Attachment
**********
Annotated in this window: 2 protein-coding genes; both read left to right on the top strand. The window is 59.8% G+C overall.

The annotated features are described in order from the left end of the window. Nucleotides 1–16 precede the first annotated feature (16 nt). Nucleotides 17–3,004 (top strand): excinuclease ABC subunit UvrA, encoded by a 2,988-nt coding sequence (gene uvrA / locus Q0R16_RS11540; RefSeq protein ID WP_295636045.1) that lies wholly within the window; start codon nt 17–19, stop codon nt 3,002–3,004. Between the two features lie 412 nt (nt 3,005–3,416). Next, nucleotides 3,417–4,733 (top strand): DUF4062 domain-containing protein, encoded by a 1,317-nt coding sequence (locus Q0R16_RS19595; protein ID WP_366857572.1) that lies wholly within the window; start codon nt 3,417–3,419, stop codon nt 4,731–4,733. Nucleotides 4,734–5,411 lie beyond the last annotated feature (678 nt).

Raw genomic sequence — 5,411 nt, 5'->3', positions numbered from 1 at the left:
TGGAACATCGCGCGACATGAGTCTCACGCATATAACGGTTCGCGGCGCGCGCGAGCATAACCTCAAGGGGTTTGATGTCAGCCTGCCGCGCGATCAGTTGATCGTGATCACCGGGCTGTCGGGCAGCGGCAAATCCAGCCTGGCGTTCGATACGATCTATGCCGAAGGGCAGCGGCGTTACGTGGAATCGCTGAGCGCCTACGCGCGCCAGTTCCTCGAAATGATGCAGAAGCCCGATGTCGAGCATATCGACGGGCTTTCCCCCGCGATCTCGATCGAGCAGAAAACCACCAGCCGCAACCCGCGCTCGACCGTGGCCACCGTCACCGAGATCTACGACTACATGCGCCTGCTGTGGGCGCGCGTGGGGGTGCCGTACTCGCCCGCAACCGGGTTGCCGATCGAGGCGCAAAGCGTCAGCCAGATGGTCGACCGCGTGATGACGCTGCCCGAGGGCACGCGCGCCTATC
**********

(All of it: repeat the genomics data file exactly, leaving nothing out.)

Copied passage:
Annotated in this window: 2 protein-coding genes; both read left to right on the top strand. The window is 59.8% G+C overall.

The annotated features are described in order from the left end of the window. Nucleotides 1–16 precede the first annotated feature (16 nt). Nucleotides 17–3,004 (top strand): excinuclease ABC subunit UvrA, encoded by a 2,988-nt coding sequence (gene uvrA / locus Q0R16_RS11540; RefSeq protein ID WP_295636045.1) that lies wholly within the window; start codon nt 17–19, stop codon nt 3,002–3,004. Between the two features lie 412 nt (nt 3,005–3,416). Next, nucleotides 3,417–4,733 (top strand): DUF4062 domain-containing protein, encoded by a 1,317-nt coding sequence (locus Q0R16_RS19595; protein ID WP_366857572.1) that lies wholly within the window; start codon nt 3,417–3,419, stop codon nt 4,731–4,733. Nucleotides 4,734–5,411 lie beyond the last annotated feature (678 nt).

Raw genomic sequence — 5,411 nt, 5'->3', positions numbered from 1 at the left:
TGGAACATCGCGCGACATGAGTCTCACGCATATAACGGTTCGCGGCGCGCGCGAGCATAACCTCAAGGGGTTTGATGTCAGCCTGCCGCGCGATCAGTTGATCGTGATCACCGGGCTGTCGGGCAGCGGCAAATCCAGCCTGGCGTTCGATACGATCTATGCCGAAGGGCAGCGGCGTTACGTGGAATCGCTGAGCGCCTACGCGCGCCAGTTCCTCGAAATGATGCAGAAGCCCGATGTCGAGCATATCGACGGGCTTTCCCCCGCGATCTCGATCGAGCAGAAAACCACCAGCCGCAACCCGCGCTCGACCGTGGCCACCGTCACCGAGATCTACGACTACATGCGCCTGCTGTGGGCGCGCGTGGGGGTGCCGTACTCGCCCGCAACCGGGTTGCCGATCGAGGCGCAAAGCGTCAGCCAGATGGTCGACCGCGTGATGACGCTGCCCGAGGGCACGCGCGCCTATC